Frank de Jong has big shoes to fill.
The Yukon’s Green Party candidate had only been living in the territory for a few months when he decided to seek the party’s nomination for this federal election.
He’s taken up the torch from John Streicker, who garnered 19 per cent of the Yukon vote in the 2011 election, the second-best showing in Canada after Party Leader Elizabeth May. After Liberal candidate Larry Bagnell narrowly lost to Conservative Ryan Leef in that election, Streicker was widely accused of having split the vote. In 2014, Streicker announced he wouldn’t run again.
“Because of strategic voting primarily, he thought he would be vilified if he ran again,” de Jong said. “But I have no such worry, because it’s up to the voters to make those decisions. And I think it’s important that the Green voice be heard.”
By the looks of things, de Jong needn’t worry too much about stealing votes from other parties. A recent poll showed him with only about four per cent support in the territory, and he has a number of factors working against him.
He’s now been in the Yukon for just 14 months, and he lives in Faro, far from the population centre. He’s relatively unknown, and thanks to his teaching position, he wasn’t able to make it to Whitehorse until about three weeks ago. He’s flying to Old Crow for the first time on Saturday.
Then, too, there are people’s memories of what happened last time around.
“I’ve talked to tons of people who’ve said, ‘Oh, I voted Green last time and I wish I could this time, but I can’t,’” he said. “You can’t say much to them. You have to respect it. And I do respect it.”
But, he cautioned, people should recognize that if they cast strategic ballots for the Liberals, they’ll be voting for Bill C-51 and for pipeline development. “They’re going to hate themselves in the morning.”
De Jong may be new to the Yukon, but he’s not new to politics. He was the leader of the Ontario Green Party from 1993 until 2008, and he’s run in federal elections in Ontario before, though not since 1997.
He said he’s always been fascinated by northern Canada. “I always wanted to teach in northern Canada. That was sort of in the back of my mind for decades, but I never got around to it. And then I finally applied and Faro chose me.”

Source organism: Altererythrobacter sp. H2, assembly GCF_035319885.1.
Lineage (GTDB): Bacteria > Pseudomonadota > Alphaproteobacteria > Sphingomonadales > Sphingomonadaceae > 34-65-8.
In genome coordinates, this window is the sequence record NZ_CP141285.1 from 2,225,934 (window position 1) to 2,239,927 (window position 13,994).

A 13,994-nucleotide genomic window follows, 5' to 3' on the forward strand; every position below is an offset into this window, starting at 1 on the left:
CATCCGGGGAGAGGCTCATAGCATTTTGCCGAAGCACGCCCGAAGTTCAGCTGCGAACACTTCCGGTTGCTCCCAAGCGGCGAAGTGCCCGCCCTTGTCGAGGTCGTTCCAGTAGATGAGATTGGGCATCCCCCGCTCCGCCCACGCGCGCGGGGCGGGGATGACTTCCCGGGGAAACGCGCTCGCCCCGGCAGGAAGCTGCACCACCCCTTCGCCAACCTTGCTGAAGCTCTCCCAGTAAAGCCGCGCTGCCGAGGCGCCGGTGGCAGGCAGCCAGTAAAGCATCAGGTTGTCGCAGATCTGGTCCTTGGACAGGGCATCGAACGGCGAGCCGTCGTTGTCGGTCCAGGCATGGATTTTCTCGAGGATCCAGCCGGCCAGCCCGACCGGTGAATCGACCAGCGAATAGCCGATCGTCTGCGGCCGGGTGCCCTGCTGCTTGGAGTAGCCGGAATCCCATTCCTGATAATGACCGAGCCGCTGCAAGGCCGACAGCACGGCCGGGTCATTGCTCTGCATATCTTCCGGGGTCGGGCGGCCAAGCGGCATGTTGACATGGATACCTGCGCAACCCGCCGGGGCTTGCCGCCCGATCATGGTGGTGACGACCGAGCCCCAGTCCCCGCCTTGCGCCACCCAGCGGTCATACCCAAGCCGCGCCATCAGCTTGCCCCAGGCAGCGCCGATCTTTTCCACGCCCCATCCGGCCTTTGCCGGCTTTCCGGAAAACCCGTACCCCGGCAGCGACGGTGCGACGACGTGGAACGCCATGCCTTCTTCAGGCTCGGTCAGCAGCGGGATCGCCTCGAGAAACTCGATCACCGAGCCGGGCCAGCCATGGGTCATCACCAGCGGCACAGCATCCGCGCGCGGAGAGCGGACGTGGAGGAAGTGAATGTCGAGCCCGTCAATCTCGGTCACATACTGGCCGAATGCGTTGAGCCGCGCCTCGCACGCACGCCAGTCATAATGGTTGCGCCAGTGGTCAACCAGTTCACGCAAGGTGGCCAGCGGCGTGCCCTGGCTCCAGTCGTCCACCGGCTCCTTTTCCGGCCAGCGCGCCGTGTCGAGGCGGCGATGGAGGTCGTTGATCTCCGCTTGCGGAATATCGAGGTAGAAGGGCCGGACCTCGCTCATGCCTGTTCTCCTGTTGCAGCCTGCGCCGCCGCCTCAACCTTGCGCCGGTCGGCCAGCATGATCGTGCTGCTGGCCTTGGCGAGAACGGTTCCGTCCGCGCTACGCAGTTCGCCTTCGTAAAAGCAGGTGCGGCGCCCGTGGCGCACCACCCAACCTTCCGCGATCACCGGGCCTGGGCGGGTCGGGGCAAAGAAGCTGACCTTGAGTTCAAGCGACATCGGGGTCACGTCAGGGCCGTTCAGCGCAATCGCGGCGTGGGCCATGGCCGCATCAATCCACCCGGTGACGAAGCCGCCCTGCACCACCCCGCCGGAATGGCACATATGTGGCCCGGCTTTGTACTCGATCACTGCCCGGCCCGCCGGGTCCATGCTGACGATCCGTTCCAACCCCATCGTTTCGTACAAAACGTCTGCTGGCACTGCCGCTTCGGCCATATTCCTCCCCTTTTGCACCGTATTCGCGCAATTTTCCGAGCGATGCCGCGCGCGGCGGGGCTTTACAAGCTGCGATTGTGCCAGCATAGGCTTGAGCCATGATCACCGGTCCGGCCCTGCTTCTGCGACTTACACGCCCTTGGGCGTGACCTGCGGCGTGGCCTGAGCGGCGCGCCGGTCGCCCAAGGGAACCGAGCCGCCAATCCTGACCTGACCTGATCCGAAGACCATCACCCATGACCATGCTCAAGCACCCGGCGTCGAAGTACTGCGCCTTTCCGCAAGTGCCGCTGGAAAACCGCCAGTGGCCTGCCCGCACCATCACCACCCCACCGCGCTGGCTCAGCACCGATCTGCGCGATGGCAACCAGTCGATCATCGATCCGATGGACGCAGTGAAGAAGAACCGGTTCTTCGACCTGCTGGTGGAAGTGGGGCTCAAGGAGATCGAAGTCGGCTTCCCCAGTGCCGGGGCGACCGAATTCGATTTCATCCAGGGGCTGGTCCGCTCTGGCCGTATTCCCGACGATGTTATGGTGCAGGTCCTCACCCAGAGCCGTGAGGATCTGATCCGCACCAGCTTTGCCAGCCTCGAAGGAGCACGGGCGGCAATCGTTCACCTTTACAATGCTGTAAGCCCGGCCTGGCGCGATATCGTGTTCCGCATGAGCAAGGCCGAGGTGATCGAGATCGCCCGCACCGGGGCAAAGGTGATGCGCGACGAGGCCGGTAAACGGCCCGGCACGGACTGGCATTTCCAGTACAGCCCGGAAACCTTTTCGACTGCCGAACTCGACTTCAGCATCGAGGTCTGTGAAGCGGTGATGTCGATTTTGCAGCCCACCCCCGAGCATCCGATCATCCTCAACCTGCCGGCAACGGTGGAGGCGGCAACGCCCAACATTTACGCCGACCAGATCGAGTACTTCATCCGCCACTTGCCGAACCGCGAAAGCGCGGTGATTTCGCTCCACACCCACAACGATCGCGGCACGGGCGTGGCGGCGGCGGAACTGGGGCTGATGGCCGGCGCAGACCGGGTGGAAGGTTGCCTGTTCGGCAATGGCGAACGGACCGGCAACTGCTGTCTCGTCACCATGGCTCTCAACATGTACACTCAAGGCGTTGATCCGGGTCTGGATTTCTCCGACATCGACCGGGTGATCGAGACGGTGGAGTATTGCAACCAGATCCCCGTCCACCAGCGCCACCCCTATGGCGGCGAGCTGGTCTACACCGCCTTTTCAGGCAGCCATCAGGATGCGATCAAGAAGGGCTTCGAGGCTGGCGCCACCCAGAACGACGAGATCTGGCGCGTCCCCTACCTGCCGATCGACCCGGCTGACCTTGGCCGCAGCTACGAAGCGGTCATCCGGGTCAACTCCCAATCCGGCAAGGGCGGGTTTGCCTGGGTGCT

De Jong seems to have run his campaign as a teacher more than a politician. He’s used the many candidates forums in Whitehorse to try and explain his ideas on taxation, affordable housing, and proportional representation – no easy feat when each candidate is given just a minute or two to speak on any given issue.
The Green Party favours a carbon tax that would pay monthly dividends to citizens, and promises to eliminate income tax for anyone making less than $20,000 a year. But de Jong takes that several steps further. He’d like to eliminate all income, sales, and corporate taxes, instead shifting the entire tax burden onto the “use and abuse of nature.”
“Right now, our tax structure discourages employment and it encourages wasting resources,” he said. “It doesn’t make sense taxing jobs. Corporate taxes are a dead-weight tax.”
As a Green Party candidate, de Jong has the luxury of straying from his party’s platform more or less at will. Though he supports the party’s plan to eliminate post-secondary tuition and establish a universal guaranteed income, he sees himself as more fiscally conservative than many of his party’s candidates.
“I think the Green Party should be a centrist party, whereas a lot of Greens are rather left-wing,” he said. “And I don’t agree with that.”
He also has the luxury of not really needing to compete. Instead, he treats his fellow candidates with refreshing equanimity. “Ryan Leef’s a nice guy,” he said. “I talk to him a lot. He’s a good man, he’s compassionate, he knows the Yukon really well.
“He cares deeply about the Yukon. That’s obvious with every word he says.”
And on Larry Bagnell’s decision to backtrack on his opposition of the long-gun registry, which de Jong also opposes: “That must have been hugely frustrating for him. He must have felt terrible about that.”
This is not a candidate who is in this election to win it. But de Jong hopes that Green Party candidates will face better odds the next time around, if a new government implements some kind of proportional representation. He insists that he’s always wanted to be elected.
“I would have loved to have been,” he said. “And I don’t know if I ever will.”
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